Burns elected to pursue neither of these alternatives. Instead, he contacted Councilor Sullivan, in part to ask his advice and in part to use him to pressure City Manager Sullivan, who served at the pleasure of the City Council, to promote him to sergeant. Councilor Sullivan advised Burns not to cause a controversy and not to hire a lawyer. Two days later, Burns retained counsel. Burns' attorney also advised Burns not to cause a controversy over his nonpromotion. Burns followed that advice, taking no legal action until the filing of this suit on June 28, 1978, nearly three years after the announcement of the promotion list.10
The Due Process Claim
Burns contends it was error for the district court to grant summary judgment on his claim of denial of due process because of the failure of Cambridge City Manager Sullivan and Police Chief Pisani to follow procedures mandated by Massachusetts civil service law. Although we agree that the Cambridge Police Department procedures for the 1975 sergeant promotion were irregular, see note 5, supra, we find no error in the district court's ruling that these irregularities are not constitutionally significant.
The requirements of procedural due process apply only to the deprivation of interests encompassed by the fourteenth amendment's protection of liberty and property. Board of Regents v. Roth, 408 U.S. 564, 569, 92 S.Ct. 2701, 2705, 33 L.Ed.2d 548 (1972); Ventetuolo v. Burke, 596 F.2d 476 (1st Cir. 1979). Burns asserts no deprivation of a liberty interest, but argues that the placing of his name on the original eligibility list for promotion and the historic Cambridge Police Department practice of promoting directly from that list gave rise to a property interest. Despite the fact that the property interests protected by the Due Process Clause include interests secured by "existing rules or understandings," Perry v. Sindermann, 408 U.S. 593, 601, 92 S.Ct. 2694, 2699, 33 L.Ed.2d 570 (1972), and that some aspects of the Massachusetts civil service system may arguably create property interests, Lavash v. Kountze, 604 F.2d 103 (1st Cir. 1979) (question of property interest in position on eligibility list left undecided), we do not think Burns possessed a property interest in promotion to sergeant.
Massachusetts civil service law provides that most civil service appointments must be made from an eligibility list established as a result of a competitive examination. Mass.Gen.Laws Ann. ch. 31, § 6. Burns took a written competitive examination for promotion to sergeant, placing ninth. If chief Pisani and City Manager Sullivan had selected the twenty-eight promotees from that list, Burns may well have enjoyed a protected right to promotion. However, Massachusetts law also permits oral and practical examinations to be given in conjunction with written examinations. Mass.Gen.Laws Ann. ch. 31, § 10 now codified at ch. 31, § 16. If, because of the results of any such additional examinations, or the consideration of other factors, such as experience, Mass.Gen.Laws Ann. ch. 31, § 22, the promoting authority decides to promote persons whose rank on the original eligibility list is lower than that of persons who are not promoted, the promoting authority must state the reasons for deviating from the order of the eligibility list. Mass.Gen.Laws Ann. ch. 31, § 15(c), now codified at ch. 31, § 27. Chief Pisani and City Manager Sullivan exercised the option provided by Massachusetts civil service law and considered the results of an oral examination and possibly other factors. The Personnel Administrator accepted City Manager Sullivan's statement that the twenty-two persons promoted over Burns and others were "better qualified." Thus, while Burns may have had certain expectations as a result of his rank on the eligibility list any such expectations were substantially diminished by the ability under state law of Chief Pisani and City Manager Sullivan to consider subjective factors in addition to the written examination score. In light of the qualified nature of these expectations, we find that Burns' interest in becoming a sergeant did not rise to the level of a property interest entitled to constitutional protection. See Bishop v. Wood, 426 U.S. 341, 345 & n.8, 96 S.Ct. 2074, 2077 & n.8, 48 L.Ed.2d 684 (1976). Having found that there is no substantive property interest in the promotion there is no need for us to examine further Burns' claim that the procedures actually followed were not such as state law required. Cf. Slotnick v. Staviskey, 560 F.2d 31, 34 (1st Cir. 1977), cert. denied, 434 U.S. 1077, 98 S.Ct. 1268, 55 L.Ed.2d 783 (1978) (that state law requires certain procedures does not give those procedures a federal constitutional dimension).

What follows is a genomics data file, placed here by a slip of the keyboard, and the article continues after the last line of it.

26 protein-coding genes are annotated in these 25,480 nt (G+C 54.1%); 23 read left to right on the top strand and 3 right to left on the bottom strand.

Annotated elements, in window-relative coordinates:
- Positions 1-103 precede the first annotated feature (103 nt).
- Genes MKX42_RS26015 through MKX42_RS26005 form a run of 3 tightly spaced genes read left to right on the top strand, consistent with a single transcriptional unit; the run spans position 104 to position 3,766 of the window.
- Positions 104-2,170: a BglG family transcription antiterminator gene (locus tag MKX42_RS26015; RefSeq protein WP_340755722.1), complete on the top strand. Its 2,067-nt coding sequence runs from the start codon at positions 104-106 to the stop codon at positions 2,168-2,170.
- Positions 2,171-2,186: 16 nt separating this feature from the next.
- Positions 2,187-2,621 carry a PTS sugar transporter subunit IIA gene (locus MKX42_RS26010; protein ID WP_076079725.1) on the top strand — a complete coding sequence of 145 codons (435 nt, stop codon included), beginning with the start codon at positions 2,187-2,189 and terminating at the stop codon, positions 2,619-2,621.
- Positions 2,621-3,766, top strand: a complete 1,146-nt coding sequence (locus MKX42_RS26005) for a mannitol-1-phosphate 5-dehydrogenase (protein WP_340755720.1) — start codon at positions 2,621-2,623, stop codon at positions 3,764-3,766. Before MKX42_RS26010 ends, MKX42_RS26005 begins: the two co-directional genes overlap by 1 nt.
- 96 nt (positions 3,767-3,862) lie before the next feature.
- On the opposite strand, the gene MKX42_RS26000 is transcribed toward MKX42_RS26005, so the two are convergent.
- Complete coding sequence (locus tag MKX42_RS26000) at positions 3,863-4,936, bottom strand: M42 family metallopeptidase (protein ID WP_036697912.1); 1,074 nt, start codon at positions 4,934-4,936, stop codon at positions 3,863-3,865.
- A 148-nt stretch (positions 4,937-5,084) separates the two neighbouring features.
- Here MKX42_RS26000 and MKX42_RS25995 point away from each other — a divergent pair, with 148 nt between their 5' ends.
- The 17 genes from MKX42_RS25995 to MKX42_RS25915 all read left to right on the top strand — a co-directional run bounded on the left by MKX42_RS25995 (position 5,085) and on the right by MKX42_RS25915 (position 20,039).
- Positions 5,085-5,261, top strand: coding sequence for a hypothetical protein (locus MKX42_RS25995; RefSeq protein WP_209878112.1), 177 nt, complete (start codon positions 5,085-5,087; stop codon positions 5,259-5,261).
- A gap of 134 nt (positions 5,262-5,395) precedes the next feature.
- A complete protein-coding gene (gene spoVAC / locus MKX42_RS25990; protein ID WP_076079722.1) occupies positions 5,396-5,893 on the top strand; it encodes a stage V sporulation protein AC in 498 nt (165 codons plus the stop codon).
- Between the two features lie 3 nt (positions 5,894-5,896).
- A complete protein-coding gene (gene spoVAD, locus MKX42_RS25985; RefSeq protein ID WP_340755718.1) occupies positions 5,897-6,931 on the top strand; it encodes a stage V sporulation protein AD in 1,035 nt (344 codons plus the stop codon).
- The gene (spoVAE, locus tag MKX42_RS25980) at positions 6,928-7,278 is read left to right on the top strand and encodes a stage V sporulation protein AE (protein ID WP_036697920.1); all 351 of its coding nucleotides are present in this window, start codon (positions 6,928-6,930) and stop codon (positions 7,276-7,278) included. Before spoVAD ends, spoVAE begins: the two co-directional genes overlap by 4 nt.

The Equal Protection Claim
In response to Burns' suit, the defendants Sullivan pleaded specific denials and affirmative defenses, including expiration of the statute of limitations. Fed.R.Civ.P. 8(c). Although the district court did not reach the issue of tolling of the statute of limitations, we do. We agree with the defendants that, under the most analogous state statute, time had run on Burns' claim of denial of equal protection.
The question is the applicable Massachusetts statute of limitations. Since the Civil Rights Acts have no limitations provisions, "the common law, as modified and changed by the constitution and statutes of the State wherein the court having jurisdiction . . . is held, so far as the same is not inconsistent with the Constitution and laws of the United States, shall be extended to and govern . . . cause(s)" brought under the Acts. 42 U.S.C. § 1988. This mandated adoption of state law comports with the general federal policy of recognition and use of a state statute of limitations when the federal statute contains none. See, e. g., Chattanooga Foundry v. Atlanta, 203 U.S. 390, 27 S.Ct. 65, 51 L.Ed. 241 (1906) (Sherman Antitrust Act); Campbell v. Haverhill, 155 U.S. 610, 15 S.Ct. 217, 39 L.Ed. 280 (1895) (patent infringement); Hayden v. Oriental Mills, 15 F. 605 (1st Cir. 1883) (patent infringement). It is now well established that the federal courts will look to the state statute or remedy "most analogous" to the particular civil rights cause of action to determine the time limitation under the Civil Rights Acts. Ruynon v. McCrary, 427 U.S. 160, 180, 96 S.Ct. 2586, 2599, 49 L.Ed.2d 415 (1976); Ramirez de Arellano v. Alvarez de Choudens, 575 F.2d 315, 318 (1st Cir. 1978). Generally, the applicable statute of limitations is that which the state would enforce had an action seeking similar relief been brought in state court. Swan v. Board of Higher Education, 319 F.2d 56, 59 (2d Cir. 1963) (Marshall, J.). The "most analogous" state law will be applied unless it is "inconsistent with the federal policy underlying the cause of action under consideration." Johnson v. Railway Express Agency, Inc., 421 U.S. 454, 465, 95 S.Ct. 1716, 1722, 44 L.Ed.2d 295 (1975). Cf. Robertson v. Wegmann, 436 U.S. 584, 98 S.Ct. 1991, 56 L.Ed.2d 554 (1978) (Louisiana survivorship statute applied to Section 1983 suit, resulting in abatement of action because of death of plaintiff). See also Johnson v. Davis, 582 F.2d 1316 (4th Cir. 1978) (one year Virginia statute of limitations for federal civil rights actions discriminates unreasonably against federal rights where similar state rights protected by longer statutes of limitations).